From Comcast SportsNet If canceling opening night and the rest of the NBA calendar for November failed to prove how serious David Stern is about saving his owners money, there's this: The commissioner reportedly fined Miami Heat honcho Micky Arison a cool half-million for a tweet suggesting he wasn't one of the owners willing to sacrifice games to save money. In response to someone who labeled the parties involved in the lockout "greedy ... pigs," Arison tweeted, "Honestly u r barking at the wrong owner." That's a lot more per letter than anyone has ever paid on "Wheel of Fortune." And speaking of game shows, the closest thing to a competition involving an NBA player anywhere on TV came Tuesday when New Orleans Hornets star Chris Paul showed up with his relatives in tow for an episode of "Family Feud." It was a poor substitute for watching the Dallas Mavericks raise last season's championship banner into the rafters before taking on the Chicago Bulls, one of three games originally on the schedule. On the bright side, Robin Paul demonstrated where her son gets some of his fire from. "We all are competitive," she said. "Very, very, very." The same could be said about both sides in the lockout, though at this late juncture they seem just as interested in cannibalizing their own as the other side. Stern's levy on Arison marked the third time he's lightened an owner's pocket for talking out of school about the lockout -- Charlotte's Michael Jordan and Washington's Ted Leonsis had already contributed 100,000 each to league coffers -- but the extra-heavy hit might reflect more than the commissioner's growing impatience with rule breakers. Though Arison later endorsed the league's party line about the tweet being taken out of context, it's clear that his real sin was exposing the owners' less-than-unified stance. Arison paid plenty to bring LeBron James and Chris Bosh to Miami and made plenty in return, not just for his franchise, but everywhere the Heat played last season. Even if the league's claim that 22 teams are losing money is correct, successful teams such as the Heat, Knicks, Lakers and Bulls can't be thrilled with the prospect of losing an entire season of profits to help the poorer franchises squeeze a more favorable deal from the players. But desperate as the fine made Stern look in his bid to hold ownership together, he still has a much easier task at the moment than his counterparts at the union. The 400-plus members of the players association are being tugged in different directions by executive director Billy Hunter and president Derek Fisher. They staked out different positions on the central question in the negotiations -- what percentage of basketball revenues the players will settle for -- and the campaigning behind the scenes has grown uglier by the day. Fisher has been accused of secretly negotiating a deal with Stern to get the players to agree to a 50-50 split in exchange for a cushy job with the league down the road. The rumors grew so loud he was forced to respond to the players in an email, saying, "There have been no side agreements, no side negotiations or anything close." For his part, Hunter has been adamant about the players keeping 52 percent -- a drop from the 57 percent they got in the last agreement -- which would still transfer more than 1 billion back to the owners in any new deal. He walked out of a bargaining meeting last week to dramatize his threat the players won't consider a penny less, but the players' weakening position suggests it was little more than grandstanding. At this point, most insiders and likely even the players themselves know the final deal will get made at 50-50 or not at all. Hunter's intransigence has led to speculation that he's taking a hard line to impress players and hang onto his job as much as he's worried about theirs. If the result is a bad deal -- and whenever it's finalized, it likely will favor the owners -- at the very least it gives him an alibi. There's a growing sense that the players would vote to take the deal at 50-50, since the only other option is to walk away, decertify the union, and take their fight to the courts. That would effectively wipe out the season, which has also led some players to question why the union didn't exercise that option over the summer, when some leverage might have made a difference. Instead, it's the owners doing most of the squeezing. Players will lose 350 million because of the canceled games this month, and the threat of sacrificing another round of games, likely followed by the owners putting an even worse deal on the table, should have the desired effect. Stern holds most of the cards, and all he has to do is hold the owners together for a little longer. Buying that loyalty doesn't always come cheap, but as even Arison would likely concede whenever the deal gets done, it's rarely a bad investment.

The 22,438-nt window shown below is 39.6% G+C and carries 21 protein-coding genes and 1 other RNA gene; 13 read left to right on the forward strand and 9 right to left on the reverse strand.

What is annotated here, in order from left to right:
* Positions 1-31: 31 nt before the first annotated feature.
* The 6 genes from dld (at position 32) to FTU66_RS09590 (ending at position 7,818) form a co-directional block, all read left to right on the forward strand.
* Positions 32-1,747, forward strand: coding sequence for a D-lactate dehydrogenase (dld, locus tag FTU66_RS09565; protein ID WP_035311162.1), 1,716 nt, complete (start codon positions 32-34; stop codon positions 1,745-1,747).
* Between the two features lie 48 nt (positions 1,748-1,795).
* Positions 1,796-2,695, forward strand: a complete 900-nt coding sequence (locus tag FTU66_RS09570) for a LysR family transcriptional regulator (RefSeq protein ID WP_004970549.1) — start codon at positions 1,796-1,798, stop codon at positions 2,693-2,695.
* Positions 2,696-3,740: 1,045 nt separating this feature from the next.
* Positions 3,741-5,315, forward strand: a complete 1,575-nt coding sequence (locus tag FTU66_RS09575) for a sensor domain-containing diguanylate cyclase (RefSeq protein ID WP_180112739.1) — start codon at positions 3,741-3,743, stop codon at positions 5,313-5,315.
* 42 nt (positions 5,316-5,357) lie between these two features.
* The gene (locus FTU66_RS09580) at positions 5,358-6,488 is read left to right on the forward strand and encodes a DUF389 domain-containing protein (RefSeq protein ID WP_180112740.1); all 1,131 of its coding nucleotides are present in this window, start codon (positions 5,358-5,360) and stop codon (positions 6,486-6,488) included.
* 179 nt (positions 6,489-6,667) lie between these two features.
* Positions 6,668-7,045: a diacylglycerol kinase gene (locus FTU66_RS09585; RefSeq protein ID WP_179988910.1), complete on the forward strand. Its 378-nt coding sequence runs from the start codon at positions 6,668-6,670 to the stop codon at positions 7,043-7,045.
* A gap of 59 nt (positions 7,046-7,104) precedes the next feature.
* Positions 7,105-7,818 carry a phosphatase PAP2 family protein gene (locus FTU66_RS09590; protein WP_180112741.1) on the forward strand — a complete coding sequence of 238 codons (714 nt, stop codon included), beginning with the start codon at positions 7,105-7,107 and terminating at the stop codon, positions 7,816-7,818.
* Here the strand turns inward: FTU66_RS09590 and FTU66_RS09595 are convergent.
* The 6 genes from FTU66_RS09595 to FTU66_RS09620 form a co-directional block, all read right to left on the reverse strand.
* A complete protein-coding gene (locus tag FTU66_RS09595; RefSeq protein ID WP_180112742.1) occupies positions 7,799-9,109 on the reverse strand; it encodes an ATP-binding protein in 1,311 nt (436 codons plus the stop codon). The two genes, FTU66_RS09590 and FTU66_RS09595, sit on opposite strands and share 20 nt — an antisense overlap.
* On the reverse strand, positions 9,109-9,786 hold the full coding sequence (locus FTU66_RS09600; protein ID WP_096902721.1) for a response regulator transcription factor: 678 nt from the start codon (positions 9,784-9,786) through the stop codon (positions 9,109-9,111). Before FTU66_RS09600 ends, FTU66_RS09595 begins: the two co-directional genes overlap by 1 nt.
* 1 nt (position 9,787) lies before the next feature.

Artem Anisimov said last week that he and the Blackhawks had to make the most of this offseason to be prepared for 2016-17. On Tuesday, he took care of something that was apparently ailing him.